Rhinolophus smithersi, Peter J. Taylor & Samantha Stoffberg & Ara Monadjem & Martinus Corrie Schoeman & Julian Baylis & Fenton P. D. Cotterill, 2012

Peter J. Taylor, Samantha Stoffberg, Ara Monadjem, Martinus Corrie Schoeman, Julian Baylis & Fenton P. D. Cotterill, 2012, Four New Bat Species (Rhinolophus hildebrandtii Complex) Reflect Plio-Pleistocene Divergence of Dwarfs and Giants across an Afromontane Archipelago, PLoS ONE 7 (9), pp. 1-23 : 19

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https://doi.org/ 10.1371/journal.pone.0041744

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Rhinolophus smithersi


Rhinolophus smithersi View in CoL new species urn:lsid:zoobank.org:act:E78B0F44-7534-4991-975AF176CB668DDE

Smithers’s Horseshoe Bat

Fig. 4 View Figure 4 , Fig. S1 View Figure 1 , Table 3, 4, Table S1, Appendix S1

Holotype. NMZB 33647 , alcohol and cleaned skull. Collector Number FWC 4764. Female collected 26 October 2000 by F. P. D. Cotterill and P. J. Taylor. Skull and mandible in good condition.

Type locality. Ngolangola Gorge at confluence with Lutope River , Sebungwe District, Gokwe Communal Land, NW Zimbabwe; 18 ° 17 ' 05 " S; 28 ° 05 ' 00 " E; elevation 1000 m asl.


Diagnosis. Peak echolocation frequency at 44–46 kHz which is considerably higher than all other members of this speciescomplex (33–42 kHz). Very small-cranium (mean CCL 23.4 mm; 23.0– 24.3 mm; n = 6; 23.2 mm in holotype), the holotype having a disproportionately wide noseleaf (14 mm; 53% of skull length) (although this is not as pronounced in the series from Pafuri, NE South Africa; mean noseleaf width 10.7 mm; 39% of skull length), it is immediately distinguishable from other members of the R. hildebrandtii complex on size and peak frequency ( Figs. 3 View Figure 3 ; 4 View Figure 4 ; Table 5). Genotypes of R. smithersi are members of Clades 1d and 1e ( Fig. 2 View Figure 2 , Fig. S1 View Figure 1 ).

Paratype. NMZB 33652 , male alcohol and cleaned skull, Collector Number FWC 4769. Collected 26th October 2000 by F.P.D. Cotterill and P.J. Taylor from Lutope-Ngolangola Gorge, Zimbabwe .

Description. Apart from its distrinctly smaller size, conforming generally to the keys and published description for R. hildebrandtii s.l. [ 12], i.e. a relatively large-sized (forearm length 60.7 mm in holotype) bat with medium or large ears, wide horseshoe (10–14 mm) covering the muzzle, sella constricted at its proximal third, almost parallel-sided above and having long hairs, lancet relatively long and straight-sized, lower lip with single median groove, upper parts greyish-brown, with individual hairs long and unicoloured, underparts same colour or very slightly paler, skull large and heavily built. Lower lip with single mental groove. The sagittal crest is very well developed in relation to the nasal inflation and the rostral depression is weakly developed. The anterior premolar is small-sized and external to the toothrow ( Table 5).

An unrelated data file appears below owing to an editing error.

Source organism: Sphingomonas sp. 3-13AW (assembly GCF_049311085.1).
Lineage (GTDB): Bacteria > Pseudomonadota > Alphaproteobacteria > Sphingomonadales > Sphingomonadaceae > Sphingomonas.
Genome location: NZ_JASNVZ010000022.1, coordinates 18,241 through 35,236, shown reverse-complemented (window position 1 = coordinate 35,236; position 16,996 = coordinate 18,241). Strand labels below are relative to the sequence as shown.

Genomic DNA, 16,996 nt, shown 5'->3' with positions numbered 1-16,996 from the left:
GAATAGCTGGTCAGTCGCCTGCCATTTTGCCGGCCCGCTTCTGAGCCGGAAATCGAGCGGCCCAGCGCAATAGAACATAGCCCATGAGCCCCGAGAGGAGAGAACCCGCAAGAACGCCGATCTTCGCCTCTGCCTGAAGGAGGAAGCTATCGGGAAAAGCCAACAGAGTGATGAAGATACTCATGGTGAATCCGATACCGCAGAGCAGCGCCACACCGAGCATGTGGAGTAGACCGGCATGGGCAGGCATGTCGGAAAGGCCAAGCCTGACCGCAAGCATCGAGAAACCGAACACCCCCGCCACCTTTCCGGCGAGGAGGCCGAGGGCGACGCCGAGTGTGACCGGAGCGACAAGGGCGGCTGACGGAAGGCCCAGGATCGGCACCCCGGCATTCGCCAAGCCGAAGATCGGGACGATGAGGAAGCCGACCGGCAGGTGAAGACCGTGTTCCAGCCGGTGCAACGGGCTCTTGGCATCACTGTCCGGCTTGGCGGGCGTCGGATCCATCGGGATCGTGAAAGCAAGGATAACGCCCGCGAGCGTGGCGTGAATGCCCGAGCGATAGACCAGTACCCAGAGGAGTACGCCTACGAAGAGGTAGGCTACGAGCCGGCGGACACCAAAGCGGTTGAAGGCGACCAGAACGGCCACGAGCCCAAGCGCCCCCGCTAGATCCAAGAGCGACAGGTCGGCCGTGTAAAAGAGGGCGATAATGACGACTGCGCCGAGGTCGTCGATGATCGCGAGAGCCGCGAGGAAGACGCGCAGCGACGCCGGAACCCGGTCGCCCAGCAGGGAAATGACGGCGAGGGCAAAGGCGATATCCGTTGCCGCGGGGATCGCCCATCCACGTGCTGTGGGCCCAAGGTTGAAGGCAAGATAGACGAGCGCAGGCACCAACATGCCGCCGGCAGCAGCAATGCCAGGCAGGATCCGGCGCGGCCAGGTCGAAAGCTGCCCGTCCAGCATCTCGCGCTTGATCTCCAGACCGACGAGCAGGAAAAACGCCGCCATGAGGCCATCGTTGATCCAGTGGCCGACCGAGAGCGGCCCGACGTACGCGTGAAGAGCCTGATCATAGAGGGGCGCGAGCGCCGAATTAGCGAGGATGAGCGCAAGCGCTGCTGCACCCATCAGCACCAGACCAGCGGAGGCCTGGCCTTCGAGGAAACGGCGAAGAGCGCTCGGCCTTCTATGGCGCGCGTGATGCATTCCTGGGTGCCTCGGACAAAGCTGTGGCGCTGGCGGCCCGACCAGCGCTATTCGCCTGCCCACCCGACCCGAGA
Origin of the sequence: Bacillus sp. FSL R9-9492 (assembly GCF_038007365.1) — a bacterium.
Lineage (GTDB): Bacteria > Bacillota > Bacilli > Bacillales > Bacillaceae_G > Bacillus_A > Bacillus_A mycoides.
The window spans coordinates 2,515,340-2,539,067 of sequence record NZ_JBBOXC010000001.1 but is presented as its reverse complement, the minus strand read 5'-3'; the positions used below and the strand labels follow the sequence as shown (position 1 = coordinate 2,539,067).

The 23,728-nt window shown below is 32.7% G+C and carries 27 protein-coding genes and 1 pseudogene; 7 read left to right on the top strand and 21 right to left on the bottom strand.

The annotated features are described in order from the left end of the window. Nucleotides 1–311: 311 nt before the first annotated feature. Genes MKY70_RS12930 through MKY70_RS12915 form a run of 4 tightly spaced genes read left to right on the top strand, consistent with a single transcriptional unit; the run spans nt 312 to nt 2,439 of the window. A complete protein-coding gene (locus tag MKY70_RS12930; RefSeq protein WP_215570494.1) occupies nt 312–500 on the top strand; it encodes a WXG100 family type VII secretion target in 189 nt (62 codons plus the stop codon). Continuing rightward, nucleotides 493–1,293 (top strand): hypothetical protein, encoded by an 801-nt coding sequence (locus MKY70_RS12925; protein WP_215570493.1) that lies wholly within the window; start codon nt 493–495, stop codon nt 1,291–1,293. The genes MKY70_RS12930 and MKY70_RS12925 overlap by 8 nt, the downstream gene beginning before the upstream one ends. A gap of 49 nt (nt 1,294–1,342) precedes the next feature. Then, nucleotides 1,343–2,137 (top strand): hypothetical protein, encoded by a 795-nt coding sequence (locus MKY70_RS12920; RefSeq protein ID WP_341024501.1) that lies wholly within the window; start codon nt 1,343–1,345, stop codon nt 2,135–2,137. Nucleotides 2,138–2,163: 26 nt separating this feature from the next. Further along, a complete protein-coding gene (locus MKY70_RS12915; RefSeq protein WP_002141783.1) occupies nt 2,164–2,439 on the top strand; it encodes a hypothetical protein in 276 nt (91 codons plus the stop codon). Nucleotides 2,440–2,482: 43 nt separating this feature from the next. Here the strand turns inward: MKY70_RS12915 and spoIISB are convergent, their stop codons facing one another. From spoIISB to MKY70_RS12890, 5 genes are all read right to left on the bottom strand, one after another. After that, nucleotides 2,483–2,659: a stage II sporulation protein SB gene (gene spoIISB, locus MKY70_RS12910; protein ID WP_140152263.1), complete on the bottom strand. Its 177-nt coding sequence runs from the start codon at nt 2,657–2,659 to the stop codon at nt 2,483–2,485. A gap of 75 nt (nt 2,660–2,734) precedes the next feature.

Distribution. Known from Lutope-Ngolangola Gorge south of the Zambezi Escarpment in NW Zimbabwe and also from Pafuri in the Limpopo Valley in the foothills of the Soutpansberg Mountains of northern Limpopo Province, South Africa but likely more widespread across savanna woodlands of the Limpopo and Zambezi valleys, and their escarpments (the Gwembe horst, and the Soutpansberg and Waterberg Mountains, respectively). Accurate delimitation of this species’ range is subject to further collecting and reappraisal of existing museum material. This applies to papers by M.B. Fenton and co-workers based on intensive studies of the bat fauna, which included populations of this species complex in the Sengwa Wildlife Research Area, only, 5 km north of the type locality of R. smithersi [120,121,122,123,124,125,126]. These all reported the largest rhinolophid studied as R. hildebrandtii , but these data would refer to both R. mossambicus and R. smithersi .

Ecology. Poorly known; this species occurs sympatrically with R. mossambicus at one locality in miombo savanna on Karoo Sandstone, dominated by trees of Brachystegia glaucescens , and including large specimens of baobabs, Adansonia digitata ; albeit much of the landscape has been converted to cotton fields. More diverse riparian woodland fringes the Lutope and Ngolanola rivers as well as along the Limpopo River at Pafuri. Daylight roosts were not located but these bats could use caves in the sandstone cliffs and/or hollows in baobabs.

Etymology. We selected the specific epithet in recognition of the late Reay Henry Noble Smithers (1907–1987), former Director of the National Museums of Zimbabwe, prodigious collector and researcher of mammals including bats, and author of important regional texts on the mammalogy of Botswana, Zimbabwe and Mozambique, notably his definitive monograph – The Mammals of the Southern African Subregion subsequently updated and revised [ 127]. The species name combines the surname Smithers and genitive singular case-ending ‘‘i’’ indicative of masculine gender.

Specimens examined. See Table S1.













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